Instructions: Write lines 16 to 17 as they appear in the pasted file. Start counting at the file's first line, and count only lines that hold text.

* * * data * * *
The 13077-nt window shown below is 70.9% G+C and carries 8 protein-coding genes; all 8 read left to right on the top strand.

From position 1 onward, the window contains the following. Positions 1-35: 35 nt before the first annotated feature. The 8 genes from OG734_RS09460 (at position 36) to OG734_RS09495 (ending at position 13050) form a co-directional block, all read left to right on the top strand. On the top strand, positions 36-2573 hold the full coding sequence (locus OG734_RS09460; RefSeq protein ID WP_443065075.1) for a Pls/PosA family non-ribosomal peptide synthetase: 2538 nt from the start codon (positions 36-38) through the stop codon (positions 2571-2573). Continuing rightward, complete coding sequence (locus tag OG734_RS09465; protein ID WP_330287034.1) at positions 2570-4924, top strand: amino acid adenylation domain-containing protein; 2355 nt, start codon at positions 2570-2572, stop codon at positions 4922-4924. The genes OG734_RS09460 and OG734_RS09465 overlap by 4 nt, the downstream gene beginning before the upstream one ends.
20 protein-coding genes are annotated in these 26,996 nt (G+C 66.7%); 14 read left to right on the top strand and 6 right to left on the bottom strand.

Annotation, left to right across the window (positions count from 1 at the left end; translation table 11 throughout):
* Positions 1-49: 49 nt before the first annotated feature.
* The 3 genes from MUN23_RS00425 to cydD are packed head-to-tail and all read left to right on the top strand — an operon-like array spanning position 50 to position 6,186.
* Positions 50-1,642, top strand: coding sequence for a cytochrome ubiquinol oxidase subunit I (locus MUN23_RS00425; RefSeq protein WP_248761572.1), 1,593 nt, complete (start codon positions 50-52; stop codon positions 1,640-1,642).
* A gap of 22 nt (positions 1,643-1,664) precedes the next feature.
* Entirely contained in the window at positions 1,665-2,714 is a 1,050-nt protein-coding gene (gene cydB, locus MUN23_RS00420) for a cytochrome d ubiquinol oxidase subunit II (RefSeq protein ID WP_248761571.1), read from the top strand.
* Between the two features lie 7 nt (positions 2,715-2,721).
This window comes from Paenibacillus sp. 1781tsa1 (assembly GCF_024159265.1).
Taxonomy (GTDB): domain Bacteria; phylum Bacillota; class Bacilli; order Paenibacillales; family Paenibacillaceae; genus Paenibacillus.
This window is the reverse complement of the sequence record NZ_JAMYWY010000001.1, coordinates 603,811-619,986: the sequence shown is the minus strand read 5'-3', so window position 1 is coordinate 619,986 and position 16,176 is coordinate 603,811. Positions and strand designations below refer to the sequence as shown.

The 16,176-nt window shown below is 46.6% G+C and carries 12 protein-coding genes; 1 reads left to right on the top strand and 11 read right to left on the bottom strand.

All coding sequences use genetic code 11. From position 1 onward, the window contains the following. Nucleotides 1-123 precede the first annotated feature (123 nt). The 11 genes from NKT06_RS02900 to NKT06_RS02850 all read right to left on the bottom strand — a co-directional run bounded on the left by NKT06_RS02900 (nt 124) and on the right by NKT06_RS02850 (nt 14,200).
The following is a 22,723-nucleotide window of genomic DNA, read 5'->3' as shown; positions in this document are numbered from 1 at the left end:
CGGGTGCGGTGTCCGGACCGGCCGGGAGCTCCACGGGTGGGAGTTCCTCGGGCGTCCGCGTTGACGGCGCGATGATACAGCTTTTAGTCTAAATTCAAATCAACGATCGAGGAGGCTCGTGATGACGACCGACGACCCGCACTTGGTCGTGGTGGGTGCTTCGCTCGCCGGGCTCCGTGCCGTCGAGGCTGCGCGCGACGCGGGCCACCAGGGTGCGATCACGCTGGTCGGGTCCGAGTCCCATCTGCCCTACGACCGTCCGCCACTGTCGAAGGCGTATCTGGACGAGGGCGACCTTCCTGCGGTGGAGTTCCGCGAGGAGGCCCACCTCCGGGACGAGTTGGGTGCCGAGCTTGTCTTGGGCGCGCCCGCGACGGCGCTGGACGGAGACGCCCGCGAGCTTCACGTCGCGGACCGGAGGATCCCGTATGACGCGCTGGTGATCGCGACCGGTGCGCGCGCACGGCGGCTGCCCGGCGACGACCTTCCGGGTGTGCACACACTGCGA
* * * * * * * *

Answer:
The following is a 22,723-nucleotide window of genomic DNA, read 5'->3' as shown; positions in this document are numbered from 1 at the left end:
CGGGTGCGGTGTCCGGACCGGCCGGGAGCTCCACGGGTGGGAGTTCCTCGGGCGTCCGCGTTGACGGCGCGATGATACAGCTTTTAGTCTAAATTCAAATCAACGATCGAGGAGGCTCGTGATGACGACCGACGACCCGCACTTGGTCGTGGTGGGTGCTTCGCTCGCCGGGCTCCGTGCCGTCGAGGCTGCGCGCGACGCGGGCCACCAGGGTGCGATCACGCTGGTCGGGTCCGAGTCCCATCTGCCCTACGACCGTCCGCCACTGTCGAAGGCGTATCTGGACGAGGGCGACCTTCCTGCGGTGGAGTTCCGCGAGGAGGCCCACCTCCGGGACGAGTTGGGTGCCGAGCTTGTCTTGGGCGCGCCCGCGACGGCGCTGGACGGAGACGCCCGCGAGCTTCACGTCGCGGACCGGAGGATCCCGTATGACGCGCTGGTGATCGCGACCGGTGCGCGCGCACGGCGGCTGCCCGGCGACGACCTTCCGGGTGTGCACACACTGCGA